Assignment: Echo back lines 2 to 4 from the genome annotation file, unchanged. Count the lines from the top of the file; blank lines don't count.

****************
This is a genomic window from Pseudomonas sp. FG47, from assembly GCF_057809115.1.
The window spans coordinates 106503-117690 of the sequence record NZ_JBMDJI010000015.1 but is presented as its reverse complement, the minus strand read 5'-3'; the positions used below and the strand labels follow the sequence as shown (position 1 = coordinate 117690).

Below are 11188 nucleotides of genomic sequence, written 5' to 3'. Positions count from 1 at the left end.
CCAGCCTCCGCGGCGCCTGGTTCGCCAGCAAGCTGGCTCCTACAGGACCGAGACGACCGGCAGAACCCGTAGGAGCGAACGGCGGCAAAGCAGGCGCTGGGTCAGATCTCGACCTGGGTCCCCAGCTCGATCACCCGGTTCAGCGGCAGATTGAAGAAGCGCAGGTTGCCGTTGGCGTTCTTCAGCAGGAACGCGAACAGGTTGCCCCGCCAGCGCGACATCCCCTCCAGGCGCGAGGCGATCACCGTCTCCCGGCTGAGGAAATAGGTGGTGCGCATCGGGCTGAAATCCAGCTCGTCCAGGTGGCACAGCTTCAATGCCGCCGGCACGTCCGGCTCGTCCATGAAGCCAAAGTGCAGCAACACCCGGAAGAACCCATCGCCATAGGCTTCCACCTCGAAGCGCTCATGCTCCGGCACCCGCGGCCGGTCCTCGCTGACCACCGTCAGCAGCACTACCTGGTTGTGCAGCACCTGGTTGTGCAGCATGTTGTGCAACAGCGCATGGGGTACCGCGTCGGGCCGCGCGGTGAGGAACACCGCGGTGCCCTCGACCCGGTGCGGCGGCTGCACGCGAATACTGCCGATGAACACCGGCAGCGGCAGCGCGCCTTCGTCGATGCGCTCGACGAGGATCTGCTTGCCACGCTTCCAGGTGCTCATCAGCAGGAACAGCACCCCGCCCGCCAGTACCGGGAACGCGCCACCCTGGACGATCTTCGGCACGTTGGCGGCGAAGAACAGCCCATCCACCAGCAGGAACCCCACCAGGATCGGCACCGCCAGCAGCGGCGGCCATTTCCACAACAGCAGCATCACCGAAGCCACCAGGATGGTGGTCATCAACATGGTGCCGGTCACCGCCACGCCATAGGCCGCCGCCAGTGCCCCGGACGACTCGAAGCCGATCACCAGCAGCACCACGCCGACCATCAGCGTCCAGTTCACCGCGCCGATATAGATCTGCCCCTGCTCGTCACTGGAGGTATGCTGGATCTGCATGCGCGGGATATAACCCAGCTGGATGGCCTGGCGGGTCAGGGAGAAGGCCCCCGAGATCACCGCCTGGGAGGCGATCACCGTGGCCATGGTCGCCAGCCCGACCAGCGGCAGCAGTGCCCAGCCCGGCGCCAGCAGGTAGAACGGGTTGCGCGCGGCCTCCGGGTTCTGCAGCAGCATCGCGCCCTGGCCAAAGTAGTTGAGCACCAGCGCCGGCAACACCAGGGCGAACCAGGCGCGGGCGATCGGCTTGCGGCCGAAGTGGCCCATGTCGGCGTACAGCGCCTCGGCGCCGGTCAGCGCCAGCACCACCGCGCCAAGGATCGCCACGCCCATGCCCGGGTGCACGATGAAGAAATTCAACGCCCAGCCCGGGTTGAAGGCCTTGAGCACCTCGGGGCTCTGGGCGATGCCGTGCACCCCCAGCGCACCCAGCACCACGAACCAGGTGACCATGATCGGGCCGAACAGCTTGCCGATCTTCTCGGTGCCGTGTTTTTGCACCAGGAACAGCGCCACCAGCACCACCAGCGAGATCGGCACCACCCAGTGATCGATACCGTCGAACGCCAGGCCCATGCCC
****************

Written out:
The window spans coordinates 106503-117690 of the sequence record NZ_JBMDJI010000015.1 but is presented as its reverse complement, the minus strand read 5'-3'; the positions used below and the strand labels follow the sequence as shown (position 1 = coordinate 117690).

Below are 11188 nucleotides of genomic sequence, written 5' to 3'. Positions count from 1 at the left end.
CCAGCCTCCGCGGCGCCTGGTTCGCCAGCAAGCTGGCTCCTACAGGACCGAGACGACCGGCAGAACCCGTAGGAGCGAACGGCGGCAAAGCAGGCGCTGGGTCAGATCTCGACCTGGGTCCCCAGCTCGATCACCCGGTTCAGCGGCAGATTGAAGAAGCGCAGGTTGCCGTTGGCGTTCTTCAGCAGGAACGCGAACAGGTTGCCCCGCCAGCGCGACATCCCCTCCAGGCGCGAGGCGATCACCGTCTCCCGGCTGAGGAAATAGGTGGTGCGCATCGGGCTGAAATCCAGCTCGTCCAGGTGGCACAGCTTCAATGCCGCCGGCACGTCCGGCTCGTCCATGAAGCCAAAGTGCAGCAACACCCGGAAGAACCCATCGCCATAGGCTTCCACCTCGAAGCGCTCATGCTCCGGCACCCGCGGCCGGTCCTCGCTGACCACCGTCAGCAGCACTACCTGGTTGTGCAGCACCTGGTTGTGCAGCATGTTGTGCAACAGCGCATGGGGTACCGCGTCGGGCCGCGCGGTGAGGAACACCGCGGTGCCCTCGACCCGGTGCGGCGGCTGCACGCGAATACTGCCGATGAACACCGGCAGCGGCAGCGCGCCTTCGTCGATGCGCTCGACGAGGATCTGCTTGCCACGCTTCCAGGTGCTCATCAGCAGGAACAGCACCCCGCCCGCCAGTACCGGGAACGCGCCACCCTGGACGATCTTCGGCACGTTGGCGGCGAAGAACAGCCCATCCACCAGCAGGAACCCCACCAGGATCGGCACCGCCAGCAGCGGCGGCCATTTCCACAACAGCAGCATCACCGAAGCCACCAGGATGGTGGTCATCAACATGGTGCCGGTCACCGCCACGCCATAGGCCGCCGCCAGTGCCCCGGACGACTCGAAGCCGATCACCAGCAGCACCACGCCGACCATCAGCGTCCAGTTCACCGCGCCGATATAGATCTGCCCCTGCTCGTCACTGGAGGTATGCTGGATCTGCATGCGCGGGATATAACCCAGCTGGATGGCCTGGCGGGTCAGGGAGAAGGCCCCCGAGATCACCGCCTGGGAGGCGATCACCGTGGCCATGGTCGCCAGCCCGACCAGCGGCAGCAGTGCCCAGCCCGGCGCCAGCAGGTAGAACGGGTTGCGCGCGGCCTCCGGGTTCTGCAGCAGCATCGCGCCCTGGCCAAAGTAGTTGAGCACCAGCGCCGGCAACACCAGGGCGAACCAGGCGCGGGCGATCGGCTTGCGGCCGAAGTGGCCCATGTCGGCGTACAGCGCCTCGGCGCCGGTCAGCGCCAGCACCACCGCGCCAAGGATCGCCACGCCCATGCCCGGGTGCACGATGAAGAAATTCAACGCCCAGCCCGGGTTGAAGGCCTTGAGCACCTCGGGGCTCTGGGCGATGCCGTGCACCCCCAGCGCACCCAGCACCACGAACCAGGTGACCATGATCGGGCCGAACAGCTTGCCGATCTTCTCGGTGCCGTGTTTTTGCACCAGGAACAGCGCCACCAGCACCACCAGCGAGATCGGCACCACCCAGTGATCGATACCGTCGAACGCCAGGCCCATGCCC